Shorts 12: The One With The Dog
UpCycles Ariana Gerstein
7 min., 2016, USA
This film was constructed through a long process involving revision and reorganization across multiple cinematic media. It began with super 8 film shot at the Museum of Science and Industry in Chicago and 16mm shot from the El train and along lake Michigan. Images were thought through as they were re-worked by optical printing and hand chemical processing. Film cut every frame or two (would never run through a projector) were stepped up and down along the way (super 8 onto 16mm onto 35mm and back down to 16mm). The film remained as film for years. Recently it was taken to a new level by optical printing with a digital camera on a JK printer, also one frame at a time. It was rethought, retimed with a different screen ratio and sound. I would like to think the film has finally completed it’s journey- but we’ll see.
Steven Go Get Me a Switch Jared Buckhiester
19 min., 2016, USA
‘Told through the voices of three elderly South Carolinian’s who reside in the homes in which they were born, Steven Go Get Me A Switch is an oral history mapping dichotomies of gender, familial mythologies, sexuality, and belief. A heavy use of symbolism commingles with suggestions of narrative proof. The desire to be good and the impossibility of such desire becomes a sharp inaudible pitch, like a dog whistles call to violence. A taught reinforcement of the environment in which these images were taken, this work sits in opposition to contemporary critical thought, which relies heavily on the death of such symbolism.’
– Dawn Cerny
Curses Jodie Mack
5 min., 2016, USA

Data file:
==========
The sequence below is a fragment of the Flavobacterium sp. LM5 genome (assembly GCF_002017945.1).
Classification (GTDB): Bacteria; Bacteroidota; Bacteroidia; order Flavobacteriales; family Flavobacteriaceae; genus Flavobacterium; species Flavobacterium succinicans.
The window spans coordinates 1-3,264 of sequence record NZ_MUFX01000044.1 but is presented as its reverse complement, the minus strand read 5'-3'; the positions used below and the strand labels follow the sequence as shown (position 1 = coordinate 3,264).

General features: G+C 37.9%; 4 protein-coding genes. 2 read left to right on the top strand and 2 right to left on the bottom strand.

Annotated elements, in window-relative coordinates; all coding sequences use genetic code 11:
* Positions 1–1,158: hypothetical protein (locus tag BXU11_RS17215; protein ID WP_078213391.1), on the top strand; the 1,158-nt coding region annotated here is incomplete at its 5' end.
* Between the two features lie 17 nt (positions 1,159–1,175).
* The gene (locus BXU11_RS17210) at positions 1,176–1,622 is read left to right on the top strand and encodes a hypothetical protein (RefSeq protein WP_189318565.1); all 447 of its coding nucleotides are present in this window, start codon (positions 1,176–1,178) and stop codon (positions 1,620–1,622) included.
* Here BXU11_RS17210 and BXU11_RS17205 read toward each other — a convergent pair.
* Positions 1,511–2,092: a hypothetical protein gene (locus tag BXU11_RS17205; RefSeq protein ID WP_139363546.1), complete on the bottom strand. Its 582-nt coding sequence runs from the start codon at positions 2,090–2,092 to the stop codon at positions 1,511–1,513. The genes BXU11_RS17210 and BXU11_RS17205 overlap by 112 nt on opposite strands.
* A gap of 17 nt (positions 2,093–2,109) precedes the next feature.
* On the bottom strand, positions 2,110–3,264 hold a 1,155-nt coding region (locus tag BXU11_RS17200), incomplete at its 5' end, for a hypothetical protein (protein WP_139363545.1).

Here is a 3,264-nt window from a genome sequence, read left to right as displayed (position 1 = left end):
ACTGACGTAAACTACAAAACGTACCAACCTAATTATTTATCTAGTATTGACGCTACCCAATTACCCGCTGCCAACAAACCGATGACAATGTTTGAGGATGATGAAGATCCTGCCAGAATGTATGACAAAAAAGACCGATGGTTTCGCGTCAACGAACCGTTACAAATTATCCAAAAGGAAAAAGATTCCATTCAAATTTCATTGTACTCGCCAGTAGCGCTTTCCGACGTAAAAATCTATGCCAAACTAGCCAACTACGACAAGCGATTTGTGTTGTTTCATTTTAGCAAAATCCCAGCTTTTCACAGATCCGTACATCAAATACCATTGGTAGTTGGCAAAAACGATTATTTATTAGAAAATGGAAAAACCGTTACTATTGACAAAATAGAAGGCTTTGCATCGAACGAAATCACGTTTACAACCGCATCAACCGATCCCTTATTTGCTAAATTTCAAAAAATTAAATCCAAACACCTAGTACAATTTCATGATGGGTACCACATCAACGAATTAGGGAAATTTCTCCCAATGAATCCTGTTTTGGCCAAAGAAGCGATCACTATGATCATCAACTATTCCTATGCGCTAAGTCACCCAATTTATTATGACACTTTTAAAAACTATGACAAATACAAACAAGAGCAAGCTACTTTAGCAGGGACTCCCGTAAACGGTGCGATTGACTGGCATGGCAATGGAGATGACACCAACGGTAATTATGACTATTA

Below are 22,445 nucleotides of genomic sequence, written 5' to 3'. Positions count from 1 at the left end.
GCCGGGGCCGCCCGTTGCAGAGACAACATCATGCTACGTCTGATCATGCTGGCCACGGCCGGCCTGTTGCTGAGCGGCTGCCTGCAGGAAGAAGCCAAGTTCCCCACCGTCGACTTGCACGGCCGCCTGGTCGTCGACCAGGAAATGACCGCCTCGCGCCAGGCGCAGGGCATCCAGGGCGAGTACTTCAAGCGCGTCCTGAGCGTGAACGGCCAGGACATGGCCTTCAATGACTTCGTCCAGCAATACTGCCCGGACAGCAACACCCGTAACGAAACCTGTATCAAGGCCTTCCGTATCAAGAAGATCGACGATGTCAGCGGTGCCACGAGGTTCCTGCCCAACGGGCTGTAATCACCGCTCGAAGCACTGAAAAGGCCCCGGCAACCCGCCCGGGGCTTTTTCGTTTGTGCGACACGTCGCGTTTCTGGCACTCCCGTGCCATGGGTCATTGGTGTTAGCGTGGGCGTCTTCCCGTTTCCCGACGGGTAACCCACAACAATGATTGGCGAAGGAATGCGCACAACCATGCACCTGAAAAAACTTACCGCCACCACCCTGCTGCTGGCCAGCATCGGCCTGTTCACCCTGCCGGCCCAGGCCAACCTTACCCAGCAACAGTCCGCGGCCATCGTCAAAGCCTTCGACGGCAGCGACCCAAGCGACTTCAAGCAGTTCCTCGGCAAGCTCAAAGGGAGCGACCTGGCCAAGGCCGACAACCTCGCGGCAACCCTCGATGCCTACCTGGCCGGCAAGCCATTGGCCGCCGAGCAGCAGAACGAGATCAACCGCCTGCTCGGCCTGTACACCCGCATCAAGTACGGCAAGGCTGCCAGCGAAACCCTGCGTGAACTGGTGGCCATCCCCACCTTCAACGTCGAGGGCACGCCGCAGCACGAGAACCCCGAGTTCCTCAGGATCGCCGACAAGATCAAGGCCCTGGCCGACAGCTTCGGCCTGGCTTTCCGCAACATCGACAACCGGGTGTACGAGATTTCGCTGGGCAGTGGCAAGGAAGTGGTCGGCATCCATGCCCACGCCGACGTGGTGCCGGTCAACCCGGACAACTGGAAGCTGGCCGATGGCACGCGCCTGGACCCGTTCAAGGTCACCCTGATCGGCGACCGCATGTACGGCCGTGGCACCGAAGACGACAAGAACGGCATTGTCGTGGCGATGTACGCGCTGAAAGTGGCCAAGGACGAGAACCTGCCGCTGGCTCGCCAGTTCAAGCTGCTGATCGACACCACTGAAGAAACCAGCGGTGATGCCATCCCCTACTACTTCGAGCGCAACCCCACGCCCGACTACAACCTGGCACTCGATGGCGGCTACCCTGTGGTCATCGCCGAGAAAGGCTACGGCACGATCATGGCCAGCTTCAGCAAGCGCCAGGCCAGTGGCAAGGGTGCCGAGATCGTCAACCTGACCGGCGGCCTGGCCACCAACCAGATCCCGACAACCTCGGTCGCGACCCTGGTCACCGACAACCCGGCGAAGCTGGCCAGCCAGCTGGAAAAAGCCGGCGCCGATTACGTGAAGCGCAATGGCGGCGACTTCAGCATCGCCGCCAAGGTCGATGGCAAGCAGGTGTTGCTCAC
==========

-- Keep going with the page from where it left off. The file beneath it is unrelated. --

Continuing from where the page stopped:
Made entirely by hand from cut marbled paper, this odyssey of remnants re-imagines a dream-sequence love.
See A Dog, Hear A Dog Jesse McLean
18 min., 2016, USA
Taking its title from a sound design maxim and using it as a conceit to grasp the desire for connection, See A Dog, Hear A Dog probes the limits and possibilities of communication. In this liminal cinematic space, the fear of conscious machines is matched with a desire to connect with nonhuman entities. Algorithms collaborate and improvise. Dogs obey/disobey human commands, displaying their own artistry and agency in the process. Technology, from domesticated animals to algorithmic music to chat rooms, reflects human desires but has its own inventiveness. Can we ever truly communicate with a machine, with a nonhuman animal, with each other? Our anthropomorphic tendencies, our fear of replacement by nonhuman forms, even our interpersonal limitations, can’t foreclose the possibility of connection and understanding, a great unknown sometimes called trust.
If I Were Any Further Away I’d Be Closer to Home Rajee Samarasinghe
15 min., 2016, Sri Lanka/USA
A silent poem reflecting on the place of my mother’s birth and her first traces on earth. A generational portrait of South Asian “makers” becomes a perceptual voyage into memory, experience, and touch
Blua Carolina Charry Quintero
22 min., 2016, Columbia/USA
Humanity and animality are enigmatically confronted and entwined. Combining rich high-contrast 16mm images with crisp digital color scenes, “Blua” composes an uncanny entry into the relationship between human and animal existence. With a montage that complicates the relationship between fact and fiction, reaching for equal beauty and strangeness, “Blua” is an assertion of the uncanny, a cine-poetic philosophical speculation.
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